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Thank you to the 1646 leaders who’ve generously done the 7 questions! I hope reading 7 Questions with

Kris Martin

helps you in your leadership.

Kris Martin

Kris Martin

Name: Kris Martin

Title: EVP, Research + Intelligence

Organisation: HBR Consulting

Kris serves as executive vice president of the Research + Intelligence practice. Leading our team of information services professionals, Kris works with clients providing advisory, managed services, and tech-enabled solutions.

He has worked for over 20 years bridging organizational change between the needs of the business and the lawyer. Kris defines project success as a frictionless end-state that improves outcomes and effectiveness for the organization, its people, and its partners.

1. What have you found most challenging as a leader?

Coming to grips with the fact that you can't please everybody

2. How did you become a leader? Can you please briefly tell the story?

I had thought I was dissatisfied with my company and began a search to identify a new one. In that process the CEO at the firm looking to hire me Ask me to take some time and come back with a plan around how I would reimagine the department I was intended to lead. After spending a few days on this and putting together a presentation to share my plan, I got so excited about it that I decided to present it to my current employer instead. They restructured the firm around this thesis and I became leader of one of the new teams created within it.

3. How do you structure your work days from waking up to going to sleep?

When I am home, I drive my kids to school every day and typically either listen to a speech or a podcast on my way home. From 7:00 to 9:00 I generally try to keep meetings off calendar. This time always begins with organizing my day and can be followed by strategic work or BD depending on the day. From 9:00 to 4:00 I am in meetings but try to find 1.5-2 hours of focus time. 4:00-8:00 is for family and personal health. 8:00 and on I am back online tying up emails from the day, getting documents together for the next day, etc.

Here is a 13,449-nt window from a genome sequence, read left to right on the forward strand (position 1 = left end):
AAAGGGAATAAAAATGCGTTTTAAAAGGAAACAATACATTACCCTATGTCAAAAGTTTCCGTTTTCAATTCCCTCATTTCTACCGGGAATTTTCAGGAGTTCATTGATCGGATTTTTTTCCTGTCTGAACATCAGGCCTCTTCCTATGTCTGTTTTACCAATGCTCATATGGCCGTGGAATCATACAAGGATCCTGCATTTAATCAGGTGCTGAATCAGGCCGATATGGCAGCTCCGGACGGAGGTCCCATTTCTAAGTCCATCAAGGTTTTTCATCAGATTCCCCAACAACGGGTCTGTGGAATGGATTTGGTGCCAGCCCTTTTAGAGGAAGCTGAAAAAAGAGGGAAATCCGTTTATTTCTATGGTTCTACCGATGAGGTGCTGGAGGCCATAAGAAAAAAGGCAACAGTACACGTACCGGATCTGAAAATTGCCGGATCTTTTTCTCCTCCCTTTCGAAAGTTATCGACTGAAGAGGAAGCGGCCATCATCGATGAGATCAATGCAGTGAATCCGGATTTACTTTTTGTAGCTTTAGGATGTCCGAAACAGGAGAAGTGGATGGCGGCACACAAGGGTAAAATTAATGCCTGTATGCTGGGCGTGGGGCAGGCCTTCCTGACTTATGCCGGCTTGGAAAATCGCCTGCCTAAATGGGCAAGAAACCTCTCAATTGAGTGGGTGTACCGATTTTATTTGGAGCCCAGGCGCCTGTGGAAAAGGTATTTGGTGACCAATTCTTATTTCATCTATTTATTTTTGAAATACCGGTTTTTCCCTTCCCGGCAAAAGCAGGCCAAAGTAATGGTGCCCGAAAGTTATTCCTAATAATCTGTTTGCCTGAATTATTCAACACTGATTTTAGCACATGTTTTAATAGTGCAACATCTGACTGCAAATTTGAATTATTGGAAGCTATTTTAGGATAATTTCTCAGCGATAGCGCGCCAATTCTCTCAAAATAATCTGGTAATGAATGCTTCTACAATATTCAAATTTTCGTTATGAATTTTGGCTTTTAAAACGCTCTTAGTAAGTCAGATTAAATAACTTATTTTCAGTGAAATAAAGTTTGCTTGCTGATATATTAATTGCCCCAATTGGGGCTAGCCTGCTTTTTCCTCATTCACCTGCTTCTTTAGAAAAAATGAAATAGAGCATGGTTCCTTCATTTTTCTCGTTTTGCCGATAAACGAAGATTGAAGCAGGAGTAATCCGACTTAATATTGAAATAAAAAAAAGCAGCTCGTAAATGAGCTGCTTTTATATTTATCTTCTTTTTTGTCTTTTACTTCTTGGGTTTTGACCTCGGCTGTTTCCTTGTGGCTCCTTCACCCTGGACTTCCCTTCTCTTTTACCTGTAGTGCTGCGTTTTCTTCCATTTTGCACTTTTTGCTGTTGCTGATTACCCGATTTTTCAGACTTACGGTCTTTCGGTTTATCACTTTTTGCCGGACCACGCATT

4. What's a recent leadership lesson you've learned for the first time or been reminded of?

Building teams that incorporate neurodiversity which learn to really take advantage of those traits can be a game changer.

5. What's one book that has had a profound impact on your leadership so far? Can you please briefly tell the story of how that book impacted your leadership?

Getting More by Stuart Diamond. The principle of trading things of unequal value (or at least how you measure value) has been a game changer for negotiations but also just navigating people both in business and in life.

6. If you could only give one piece of advice to a young leader, what would you say to them?

Using language from Simon Sinek, make sure your career is in pursuit of a just cause. If you work for the wrong reasons you will not be happy, you will not put passion into your work and it will hold you back from fulling meeting your potential.

7. What is one meaningful story that comes to mind from your time as a leader, so far?

Im sorry, I need to step away. I will submit with the 6 and please email this question.

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